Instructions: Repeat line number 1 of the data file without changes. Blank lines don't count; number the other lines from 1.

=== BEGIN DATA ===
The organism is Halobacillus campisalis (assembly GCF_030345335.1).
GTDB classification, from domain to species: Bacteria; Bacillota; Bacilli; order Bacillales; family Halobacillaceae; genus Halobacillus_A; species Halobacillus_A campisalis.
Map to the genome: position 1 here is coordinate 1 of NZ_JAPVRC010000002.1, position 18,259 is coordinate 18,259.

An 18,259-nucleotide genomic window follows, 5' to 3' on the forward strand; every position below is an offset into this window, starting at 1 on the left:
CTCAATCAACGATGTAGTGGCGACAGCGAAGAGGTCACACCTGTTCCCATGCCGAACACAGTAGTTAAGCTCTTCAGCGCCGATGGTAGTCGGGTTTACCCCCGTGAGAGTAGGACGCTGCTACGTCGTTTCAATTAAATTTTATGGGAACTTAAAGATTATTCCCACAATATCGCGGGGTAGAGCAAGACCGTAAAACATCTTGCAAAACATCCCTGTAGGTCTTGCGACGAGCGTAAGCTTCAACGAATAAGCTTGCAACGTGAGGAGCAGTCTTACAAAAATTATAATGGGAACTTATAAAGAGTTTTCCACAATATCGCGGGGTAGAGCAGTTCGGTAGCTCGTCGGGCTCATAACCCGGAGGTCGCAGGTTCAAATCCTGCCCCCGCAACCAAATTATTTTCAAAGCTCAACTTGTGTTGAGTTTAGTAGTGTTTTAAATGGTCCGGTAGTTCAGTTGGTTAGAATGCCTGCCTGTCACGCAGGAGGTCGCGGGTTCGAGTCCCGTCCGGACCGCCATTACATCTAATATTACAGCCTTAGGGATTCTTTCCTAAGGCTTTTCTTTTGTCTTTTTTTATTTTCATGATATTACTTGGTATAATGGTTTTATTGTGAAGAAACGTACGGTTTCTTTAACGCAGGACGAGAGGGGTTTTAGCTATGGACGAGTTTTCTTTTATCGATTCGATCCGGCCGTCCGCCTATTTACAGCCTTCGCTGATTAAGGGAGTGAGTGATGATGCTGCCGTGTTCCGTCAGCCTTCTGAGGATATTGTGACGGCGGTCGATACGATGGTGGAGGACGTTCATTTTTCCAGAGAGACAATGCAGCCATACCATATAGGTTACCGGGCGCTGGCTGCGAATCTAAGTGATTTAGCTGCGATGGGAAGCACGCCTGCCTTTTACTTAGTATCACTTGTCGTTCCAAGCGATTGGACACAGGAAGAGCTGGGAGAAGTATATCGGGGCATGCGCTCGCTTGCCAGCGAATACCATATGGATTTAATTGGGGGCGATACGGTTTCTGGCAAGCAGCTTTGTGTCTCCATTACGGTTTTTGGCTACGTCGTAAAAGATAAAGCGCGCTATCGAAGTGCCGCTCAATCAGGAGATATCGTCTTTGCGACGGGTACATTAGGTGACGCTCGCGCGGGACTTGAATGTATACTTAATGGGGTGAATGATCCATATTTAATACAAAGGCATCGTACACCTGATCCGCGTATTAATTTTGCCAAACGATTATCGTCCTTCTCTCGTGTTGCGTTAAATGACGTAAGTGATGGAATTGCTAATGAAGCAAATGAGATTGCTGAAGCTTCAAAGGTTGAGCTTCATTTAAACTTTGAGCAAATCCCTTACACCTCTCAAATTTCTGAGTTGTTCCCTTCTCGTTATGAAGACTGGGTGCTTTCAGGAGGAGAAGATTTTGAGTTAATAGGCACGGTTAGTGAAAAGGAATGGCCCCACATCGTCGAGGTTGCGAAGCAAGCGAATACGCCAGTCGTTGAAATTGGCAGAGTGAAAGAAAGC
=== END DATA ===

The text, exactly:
The organism is Halobacillus campisalis (assembly GCF_030345335.1).